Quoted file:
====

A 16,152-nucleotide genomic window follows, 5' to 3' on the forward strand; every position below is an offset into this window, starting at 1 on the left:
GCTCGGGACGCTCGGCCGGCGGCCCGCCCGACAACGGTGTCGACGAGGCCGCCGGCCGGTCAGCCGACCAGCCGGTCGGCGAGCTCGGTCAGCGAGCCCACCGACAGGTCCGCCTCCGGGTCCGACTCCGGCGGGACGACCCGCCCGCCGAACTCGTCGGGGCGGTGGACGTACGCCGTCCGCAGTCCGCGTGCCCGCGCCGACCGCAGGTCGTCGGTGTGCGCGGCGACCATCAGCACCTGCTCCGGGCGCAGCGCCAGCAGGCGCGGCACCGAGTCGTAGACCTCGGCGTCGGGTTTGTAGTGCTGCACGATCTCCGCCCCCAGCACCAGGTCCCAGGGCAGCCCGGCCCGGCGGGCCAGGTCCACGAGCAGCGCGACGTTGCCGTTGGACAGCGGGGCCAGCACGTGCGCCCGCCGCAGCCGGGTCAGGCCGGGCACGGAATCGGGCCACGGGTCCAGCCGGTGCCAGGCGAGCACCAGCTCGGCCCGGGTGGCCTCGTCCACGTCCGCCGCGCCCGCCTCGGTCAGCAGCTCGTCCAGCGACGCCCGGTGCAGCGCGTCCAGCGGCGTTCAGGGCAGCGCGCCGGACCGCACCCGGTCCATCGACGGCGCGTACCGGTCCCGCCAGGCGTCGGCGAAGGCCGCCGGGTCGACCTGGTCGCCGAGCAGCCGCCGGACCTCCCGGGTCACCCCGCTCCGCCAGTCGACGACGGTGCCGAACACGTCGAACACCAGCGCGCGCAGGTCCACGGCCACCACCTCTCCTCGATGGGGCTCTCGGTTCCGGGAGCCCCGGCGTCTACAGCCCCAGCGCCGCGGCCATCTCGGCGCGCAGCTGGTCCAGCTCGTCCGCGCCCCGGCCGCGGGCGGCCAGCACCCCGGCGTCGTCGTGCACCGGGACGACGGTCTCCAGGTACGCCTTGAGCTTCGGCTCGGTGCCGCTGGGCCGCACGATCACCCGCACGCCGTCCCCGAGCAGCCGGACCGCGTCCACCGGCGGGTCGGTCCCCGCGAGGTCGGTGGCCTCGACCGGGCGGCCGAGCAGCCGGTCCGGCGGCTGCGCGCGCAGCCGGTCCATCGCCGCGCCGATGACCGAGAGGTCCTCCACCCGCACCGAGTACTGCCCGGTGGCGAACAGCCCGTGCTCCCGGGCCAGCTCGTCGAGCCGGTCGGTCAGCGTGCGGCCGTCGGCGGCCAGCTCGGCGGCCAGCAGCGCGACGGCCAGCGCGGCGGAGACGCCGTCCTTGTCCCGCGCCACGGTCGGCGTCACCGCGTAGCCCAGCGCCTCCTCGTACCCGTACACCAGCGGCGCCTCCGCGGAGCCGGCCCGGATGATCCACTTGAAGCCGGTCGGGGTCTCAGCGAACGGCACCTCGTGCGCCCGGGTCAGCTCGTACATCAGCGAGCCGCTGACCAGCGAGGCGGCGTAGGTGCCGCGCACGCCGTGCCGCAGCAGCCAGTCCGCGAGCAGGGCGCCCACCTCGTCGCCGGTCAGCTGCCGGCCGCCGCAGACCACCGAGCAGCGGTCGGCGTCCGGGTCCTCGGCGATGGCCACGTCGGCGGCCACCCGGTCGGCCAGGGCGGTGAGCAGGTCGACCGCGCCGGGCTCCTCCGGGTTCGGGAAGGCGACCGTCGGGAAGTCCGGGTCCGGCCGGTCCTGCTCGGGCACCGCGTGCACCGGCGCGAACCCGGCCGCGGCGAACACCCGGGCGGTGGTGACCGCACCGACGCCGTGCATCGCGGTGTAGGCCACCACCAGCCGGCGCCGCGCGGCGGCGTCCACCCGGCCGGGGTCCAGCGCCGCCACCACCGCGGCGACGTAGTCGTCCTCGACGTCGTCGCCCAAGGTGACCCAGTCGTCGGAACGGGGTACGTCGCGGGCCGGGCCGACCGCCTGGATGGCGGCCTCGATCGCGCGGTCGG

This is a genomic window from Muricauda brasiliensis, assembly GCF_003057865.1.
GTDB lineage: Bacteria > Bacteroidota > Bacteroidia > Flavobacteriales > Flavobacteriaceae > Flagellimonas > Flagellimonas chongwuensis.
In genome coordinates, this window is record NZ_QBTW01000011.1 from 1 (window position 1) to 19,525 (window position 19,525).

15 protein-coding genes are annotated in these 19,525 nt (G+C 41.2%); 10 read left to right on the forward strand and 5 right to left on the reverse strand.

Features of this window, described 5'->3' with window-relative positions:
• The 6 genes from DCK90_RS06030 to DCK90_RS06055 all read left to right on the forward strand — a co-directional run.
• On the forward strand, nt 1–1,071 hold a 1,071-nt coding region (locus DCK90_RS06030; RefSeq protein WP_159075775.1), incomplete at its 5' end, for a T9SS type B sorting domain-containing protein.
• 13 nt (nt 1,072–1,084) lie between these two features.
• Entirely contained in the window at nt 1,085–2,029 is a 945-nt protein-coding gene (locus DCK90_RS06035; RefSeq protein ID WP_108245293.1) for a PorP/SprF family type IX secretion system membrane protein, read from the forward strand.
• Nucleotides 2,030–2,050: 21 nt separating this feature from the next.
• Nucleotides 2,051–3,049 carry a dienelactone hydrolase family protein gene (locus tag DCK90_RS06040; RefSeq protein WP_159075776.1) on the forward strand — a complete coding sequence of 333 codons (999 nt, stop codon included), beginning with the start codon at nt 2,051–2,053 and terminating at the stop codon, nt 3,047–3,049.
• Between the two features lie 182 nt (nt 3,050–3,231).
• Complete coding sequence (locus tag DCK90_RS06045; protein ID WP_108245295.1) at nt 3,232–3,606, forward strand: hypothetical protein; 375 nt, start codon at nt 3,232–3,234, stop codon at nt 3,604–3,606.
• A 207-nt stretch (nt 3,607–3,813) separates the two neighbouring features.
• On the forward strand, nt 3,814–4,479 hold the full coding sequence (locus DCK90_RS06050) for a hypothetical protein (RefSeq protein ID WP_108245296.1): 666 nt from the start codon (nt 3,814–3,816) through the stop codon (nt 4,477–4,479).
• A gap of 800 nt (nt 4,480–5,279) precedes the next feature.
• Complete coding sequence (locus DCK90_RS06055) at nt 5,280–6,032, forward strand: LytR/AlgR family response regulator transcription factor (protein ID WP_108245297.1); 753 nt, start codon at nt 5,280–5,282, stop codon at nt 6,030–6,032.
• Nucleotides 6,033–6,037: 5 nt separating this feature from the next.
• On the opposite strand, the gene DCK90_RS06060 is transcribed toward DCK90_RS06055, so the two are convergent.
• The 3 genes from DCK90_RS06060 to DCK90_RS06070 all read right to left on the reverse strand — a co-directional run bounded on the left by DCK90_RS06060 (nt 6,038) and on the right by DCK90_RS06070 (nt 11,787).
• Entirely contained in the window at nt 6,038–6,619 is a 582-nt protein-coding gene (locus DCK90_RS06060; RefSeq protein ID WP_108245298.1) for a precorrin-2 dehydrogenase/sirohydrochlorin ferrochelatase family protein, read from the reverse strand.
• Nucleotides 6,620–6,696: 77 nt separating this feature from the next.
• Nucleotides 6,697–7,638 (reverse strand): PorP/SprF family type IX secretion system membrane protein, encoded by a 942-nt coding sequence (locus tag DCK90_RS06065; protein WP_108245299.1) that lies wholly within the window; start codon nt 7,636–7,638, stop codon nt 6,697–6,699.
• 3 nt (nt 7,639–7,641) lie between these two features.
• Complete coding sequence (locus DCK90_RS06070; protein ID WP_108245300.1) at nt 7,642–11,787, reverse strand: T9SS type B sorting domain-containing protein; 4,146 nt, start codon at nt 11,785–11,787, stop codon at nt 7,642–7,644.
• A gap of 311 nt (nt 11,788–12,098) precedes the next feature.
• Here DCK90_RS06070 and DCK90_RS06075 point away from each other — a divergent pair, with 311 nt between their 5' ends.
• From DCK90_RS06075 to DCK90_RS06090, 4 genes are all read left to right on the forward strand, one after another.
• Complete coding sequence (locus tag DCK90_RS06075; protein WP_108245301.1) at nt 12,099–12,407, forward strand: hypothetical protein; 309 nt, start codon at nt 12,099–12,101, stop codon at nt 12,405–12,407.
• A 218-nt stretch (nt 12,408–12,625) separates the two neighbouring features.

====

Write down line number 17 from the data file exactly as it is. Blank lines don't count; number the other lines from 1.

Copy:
• On the forward strand, nt 3,814–4,479 hold the full coding sequence (locus DCK90_RS06050) for a hypothetical protein (RefSeq protein ID WP_108245296.1): 666 nt from the start codon (nt 3,814–3,816) through the stop codon (nt 4,477–4,479).